Bedlam football 2012 was a classic and an epic and a thriller and a whatever wondrous description you want to put on it.
It also was nothing out of the ordinary. Not in this Big 12.
Care to differ? OU's 51-48 overtime victory was 45-45 at the end of regulation. It wasn't even the Big 12's only 45-45 game Saturday. Baylor and Tech went to overtime, too, before the Fightin' Bears won 52-45.
The reason two Big 12 games were 45-45 on Saturday? That's all that were played.
This conference has a problem. You can win in the Big 12 with offense alone. Six Big 12 games this season have been won by teams that allowed 45 points in regulation.
And that has got to stop. Landry Jones throwing for 1,000 yards in a two-game span and Tavon Austin rushing for 344 yards on the Sooners and Robert Griffin's apprentice taking Baylor to 50 points in half of its Big 12 games and OSU's third-team quarterback marching down the field on every defense he faces? It's all fabulous fun.
But such football is going to end in heartache for the Big 12. It's always going to end in heartache.
The Big 12's offensive culture has made for Heisman Trophy winners and must-see entertainment. But game after game, week after week, of offensive dominance signals that this league isn't ready to play big-boy football.
The SEC has won eight of the last nine Cotton Bowls, all against the Big 12. The Big 12 also is 0-3 against the SEC in BCS bowls and 2-3 against the SEC in Independence Bowls.
It's a talent deficiency, to some degree, but it's also cultural. Bob Stoops has tried staff changes; Mike Stoops was brought back, at the expense of Willie Martinez's job and Brent Venables' authority. The Stoopses have tried exotic defenses; they spent two games and change without linebackers.
And yet the last three games, OU has allowed 1,676 yards in regulation and 128 points. And won all three games.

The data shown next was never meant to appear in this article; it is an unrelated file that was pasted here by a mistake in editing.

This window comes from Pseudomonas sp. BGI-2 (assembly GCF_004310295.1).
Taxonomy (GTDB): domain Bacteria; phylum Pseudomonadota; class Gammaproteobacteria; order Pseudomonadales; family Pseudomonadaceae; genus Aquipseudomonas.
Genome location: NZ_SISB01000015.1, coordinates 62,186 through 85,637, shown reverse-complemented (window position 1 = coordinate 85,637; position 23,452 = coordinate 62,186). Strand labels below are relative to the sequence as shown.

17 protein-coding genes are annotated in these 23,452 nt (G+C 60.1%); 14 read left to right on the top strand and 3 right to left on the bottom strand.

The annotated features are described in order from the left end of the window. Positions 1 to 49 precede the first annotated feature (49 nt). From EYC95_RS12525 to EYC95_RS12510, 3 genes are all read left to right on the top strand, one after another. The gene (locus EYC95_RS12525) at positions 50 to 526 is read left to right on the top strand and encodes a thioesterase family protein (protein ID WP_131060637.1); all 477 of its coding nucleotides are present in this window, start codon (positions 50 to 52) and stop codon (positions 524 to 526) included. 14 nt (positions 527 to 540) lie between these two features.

Even an old defensive guy like Bob Stoops has allowed the pendulum to swing out of balance. The Sooners lose a ton of receivers to graduation and knuckleheadedness, and presto, a few months later they've got more now and they're better than ever.
And yet the OU coaches can't find a linebacker they want to put on the field and are about to run out of defensive linemen.
The hurryup offense has been effective for five years. But it comes at a cost. It pads the opponent's opportunity, too, and chips away at defensive confidence.
And it's not just the Sooners. Look at OSU on Saturday. Tied at 17-17 late in the first half, the Cowboys drove inside the OU 20-yard line — and then sped up the no-huddle offense. Two quick runs by Joe Randle, 10 and four yards, produced a touchdown. But 1:23 remained on the clock.
Landry needed 1:10 of it to take the Sooners 75 yards in seven plays for the tying touchdown. What was the hurry? First-and-goal at the 4-yard line, give your defense a break. Take your time.
The Sooners ran 103 plays in Bedlam, including 101 in regulation. And that's with a punt return for a touchdown, which took away a possession.
OU ran 76 plays against Notre Dame; 70 against Kansas State. The Sooners had 44 first downs in Bedlam.
Big 12 coaches have to prioritize defense. Prioritize in recruiting, in strategy, in emphasis.
Else we're going to keep seeing these instant classics that lead to heartbreak.
Berry Tramel: Berry can be reached at (405) 760-8080 or at firstname.lastname@example.org. He can be heard Monday through Friday from 4:40-5:20 p.m. on The Sports Animal radio network, including FM-98.1. You can also view his personality page at newsok.com/berrytramel.